It’s more than 3,500 miles from the South of France to Chateau Country in northern Delaware. Yet French-inspired design is decidedly at home amid the lovely rolling hills of the Piedmont.
Built in the 1980s, a large house in Centreville offered its new owners a stately stucco façade, cedar shake roof and copper downspouts, hallmarks of the French Normandy style. But inside, the home featured disparate elements from other times and places, including expanses of glass block. To guide the interior’s home to its French roots, the owners brought in Kirsten McCoy of Meadowbank Designs in Wayne. “They were ready to brighten things up and create an interior that’s representative of the outside of the house and the surrounding countryside,” she says.
The owners had moved to Chateau Country from an expansive rococo-style home in New Jersey so they could be closer to family. Their vision of a home that would embrace multiple generations was infused with memories of their visits to the south of France. “They loved the light, the brightness, the feeling of tradition,” McCoy says.
The lady of the house was intent on having something both luxurious and inviting, a place that would hold up to traffic from grandchildren and dogs. She and the designer had worked together successfully on her home at the Jersey Shore, so McCoy was a natural choice for the makeover of the Centreville house.
A fabulous, functional kitchen was at the top of the wish list. That space is grounded in premium porcelain tile with the look of European limestone. A quartzite countertop looks like marble but is impervious to stains. With its laurel-leaf detailing, the large island is reminiscent of carved furniture. The sink is outfitted with an American-made Waterstone gooseneck faucet, and the creamy custom cabinets are beautiful inside and out. “They’re lined in walnut and illuminated,” the designer notes. “They light up when you open a drawer so you can see what’s inside.
The owner is an accomplished cook, who enjoys preparing meals for five children and 14 grandkids. A full-size refrigerator paired with a full-size freezer assist with frequent entertaining. Spice cubbies are artfully placed in the hood above the professional-grade range. An adjoining breakfast room overlooks a creek and rolling hills. While the view is spectacular, the original finishes were not. Now, new millwork and paneling adds architectural interest to the vaulted ceiling above the table.
The formal dining room reflects the owners’ love of antiques. The Italian end chairs were handed down through the family of the lady of the house, while the upholstered side chairs are artful reproductions. “They are building a legacy for their family, so antiques are an important element in the design,” says McCoy.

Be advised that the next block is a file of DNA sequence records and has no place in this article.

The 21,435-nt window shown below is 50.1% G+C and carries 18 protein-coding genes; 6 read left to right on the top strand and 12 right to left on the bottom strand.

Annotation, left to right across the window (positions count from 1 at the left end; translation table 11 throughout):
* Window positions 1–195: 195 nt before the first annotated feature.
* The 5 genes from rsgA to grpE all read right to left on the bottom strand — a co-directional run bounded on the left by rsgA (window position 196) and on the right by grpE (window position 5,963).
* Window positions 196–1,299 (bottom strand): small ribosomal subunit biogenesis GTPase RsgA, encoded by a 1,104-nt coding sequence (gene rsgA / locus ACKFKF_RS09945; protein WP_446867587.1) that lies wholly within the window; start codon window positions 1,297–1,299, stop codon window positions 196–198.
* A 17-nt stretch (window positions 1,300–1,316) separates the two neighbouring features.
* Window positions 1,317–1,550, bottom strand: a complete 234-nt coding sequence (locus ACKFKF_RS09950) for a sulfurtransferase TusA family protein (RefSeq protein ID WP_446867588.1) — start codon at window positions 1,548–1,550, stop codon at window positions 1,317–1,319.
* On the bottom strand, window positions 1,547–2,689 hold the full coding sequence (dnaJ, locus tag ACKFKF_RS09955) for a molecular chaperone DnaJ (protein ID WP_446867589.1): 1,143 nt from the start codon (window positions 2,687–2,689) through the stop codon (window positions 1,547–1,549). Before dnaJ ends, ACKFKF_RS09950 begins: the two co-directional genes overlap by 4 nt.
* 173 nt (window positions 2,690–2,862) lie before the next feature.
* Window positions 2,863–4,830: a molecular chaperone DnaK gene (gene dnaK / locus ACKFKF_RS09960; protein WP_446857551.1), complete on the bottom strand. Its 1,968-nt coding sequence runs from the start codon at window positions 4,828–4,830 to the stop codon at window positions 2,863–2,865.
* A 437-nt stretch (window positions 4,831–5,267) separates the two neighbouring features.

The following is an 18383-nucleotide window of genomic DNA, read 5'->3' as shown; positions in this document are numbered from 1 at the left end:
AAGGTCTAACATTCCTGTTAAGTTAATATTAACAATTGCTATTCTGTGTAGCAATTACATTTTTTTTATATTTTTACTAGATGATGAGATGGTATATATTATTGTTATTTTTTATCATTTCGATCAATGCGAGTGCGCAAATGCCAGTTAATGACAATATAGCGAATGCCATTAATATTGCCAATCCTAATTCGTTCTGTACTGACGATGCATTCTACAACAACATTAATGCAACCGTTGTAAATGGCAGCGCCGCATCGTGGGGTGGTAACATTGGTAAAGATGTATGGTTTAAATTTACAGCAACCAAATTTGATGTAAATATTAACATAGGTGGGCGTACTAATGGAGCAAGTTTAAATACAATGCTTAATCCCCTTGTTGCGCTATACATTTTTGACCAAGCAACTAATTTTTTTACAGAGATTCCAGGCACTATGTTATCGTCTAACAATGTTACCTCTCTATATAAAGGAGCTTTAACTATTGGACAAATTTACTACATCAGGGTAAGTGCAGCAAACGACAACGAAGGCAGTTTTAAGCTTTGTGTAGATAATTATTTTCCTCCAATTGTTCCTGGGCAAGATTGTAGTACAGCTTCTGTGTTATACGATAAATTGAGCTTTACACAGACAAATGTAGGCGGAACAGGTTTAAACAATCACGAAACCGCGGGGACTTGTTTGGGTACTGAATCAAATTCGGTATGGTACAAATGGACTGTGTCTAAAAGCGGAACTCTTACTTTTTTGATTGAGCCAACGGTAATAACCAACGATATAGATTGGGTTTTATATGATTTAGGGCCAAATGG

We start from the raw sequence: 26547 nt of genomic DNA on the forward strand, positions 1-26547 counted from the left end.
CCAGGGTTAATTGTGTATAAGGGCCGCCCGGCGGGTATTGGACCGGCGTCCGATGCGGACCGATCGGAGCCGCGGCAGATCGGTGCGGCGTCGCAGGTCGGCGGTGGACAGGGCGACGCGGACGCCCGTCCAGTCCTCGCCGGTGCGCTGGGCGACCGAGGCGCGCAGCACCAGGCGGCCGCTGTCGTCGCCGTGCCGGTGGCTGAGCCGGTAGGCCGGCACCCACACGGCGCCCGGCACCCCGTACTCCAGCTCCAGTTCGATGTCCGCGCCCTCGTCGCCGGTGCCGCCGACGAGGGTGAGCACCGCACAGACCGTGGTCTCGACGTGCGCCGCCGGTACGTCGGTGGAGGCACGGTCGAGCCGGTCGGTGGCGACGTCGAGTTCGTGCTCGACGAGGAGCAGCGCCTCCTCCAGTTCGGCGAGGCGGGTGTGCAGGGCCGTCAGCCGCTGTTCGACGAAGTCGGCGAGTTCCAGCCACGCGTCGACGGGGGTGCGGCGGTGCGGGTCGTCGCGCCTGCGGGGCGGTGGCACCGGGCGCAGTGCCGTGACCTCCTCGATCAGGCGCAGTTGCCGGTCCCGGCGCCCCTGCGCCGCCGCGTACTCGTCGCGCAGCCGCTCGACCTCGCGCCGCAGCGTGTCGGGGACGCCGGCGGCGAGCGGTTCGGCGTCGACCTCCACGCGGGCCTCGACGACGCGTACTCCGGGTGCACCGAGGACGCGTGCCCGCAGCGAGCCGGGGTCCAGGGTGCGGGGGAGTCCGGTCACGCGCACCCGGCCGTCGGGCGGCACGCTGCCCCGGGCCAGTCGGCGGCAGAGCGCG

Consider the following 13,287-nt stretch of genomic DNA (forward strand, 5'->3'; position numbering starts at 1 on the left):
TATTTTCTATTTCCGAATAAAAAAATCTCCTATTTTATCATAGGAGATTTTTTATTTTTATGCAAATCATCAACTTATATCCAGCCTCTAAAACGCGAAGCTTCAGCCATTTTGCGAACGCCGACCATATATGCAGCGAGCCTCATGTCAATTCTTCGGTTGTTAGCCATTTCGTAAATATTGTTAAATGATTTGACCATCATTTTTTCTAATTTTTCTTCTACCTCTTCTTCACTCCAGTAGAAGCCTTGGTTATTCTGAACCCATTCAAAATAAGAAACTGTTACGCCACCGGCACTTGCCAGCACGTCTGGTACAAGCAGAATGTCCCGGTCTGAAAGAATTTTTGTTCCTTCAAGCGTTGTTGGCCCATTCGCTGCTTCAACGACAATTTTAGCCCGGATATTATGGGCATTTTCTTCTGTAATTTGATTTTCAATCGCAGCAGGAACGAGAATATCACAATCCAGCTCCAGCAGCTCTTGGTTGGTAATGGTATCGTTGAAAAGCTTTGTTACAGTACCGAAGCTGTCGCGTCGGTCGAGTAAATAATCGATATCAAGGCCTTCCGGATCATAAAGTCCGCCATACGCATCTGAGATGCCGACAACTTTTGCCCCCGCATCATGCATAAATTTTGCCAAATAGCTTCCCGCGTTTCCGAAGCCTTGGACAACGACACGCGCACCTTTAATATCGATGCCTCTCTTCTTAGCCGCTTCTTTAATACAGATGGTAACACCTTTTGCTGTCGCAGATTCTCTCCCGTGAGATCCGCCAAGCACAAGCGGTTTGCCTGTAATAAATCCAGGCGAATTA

It’s an elegant space with antique blue-and-white Aubusson carpets. The windows are dressed in solid silk panels with heavy silk tassel trim. The owners brought the opulent brass and crystal chandelier with them from New Jersey. The mural of birds above the wainscoting was painted by artist David Posey. “It’s inspired by Gracie and other fine handpainted wallpapers that take eight months to make by hand,” McCoy says.
For less formal gatherings, friends and relatives gather in the family room. Beams and shiplap on the ceiling and a massive wrought-iron chandelier give the large room a sense of intimacy.
The mantel on the stone fireplace is an antique walnut beam. Originally outfitted for natural gas, the fireplace now burns wood, with an option for gas.
Upholstered pieces are covered in Crypton, a durable yet sumptuous stain-repellant fabric. A whimsical mix of fabrics personalizes a small chair, its seat done in a muted cheetah print. The back of the chair is upholstered in toile with a depiction of two golden retrievers, a nod to the owners’ pets. “It’s definitely their personality to have a bit of fun,” says McCoy. The master bath is large, but it was in dire need of an update—“like a disco dancefloor that had a huge ’80s Jacuzzi tub with an airline deck around it you had to climb up and over,” she says.
After the renovation, the elements of are now as timeless as a chateau in Provençe. The whirlpool was replaced with large soaking tub, stationed in a sunny bay window with potted lemon trees. Marble in the shower was laid to look like raised paneling. A seamless glass shower door promotes a sense of openness. There are polished nickel faucets, a toto toilet with a seat warmer, and an inset rug of mother of pearl.
A powder room shimmers with glamorous accents, including antique gold faucets, blue floral wallpaper, and a custom vanity crafted to fit a triangular niche. “It takes away some of the angles and softens the space,” the designer says.
A marble floor in the home’s grand foyer establishes a European ambience. Ross Hellings of Hellings Builders was commissioned to create and install an oak bannister with wrought-iron spindles on the sweeping, curved staircase. A niche in the raised paneling on the staircase wall displays sculpture.
Almost 40 years after it was first built, the house finally reflects its Chateau Country roots. “This is what it was always meant to be,” says McCoy.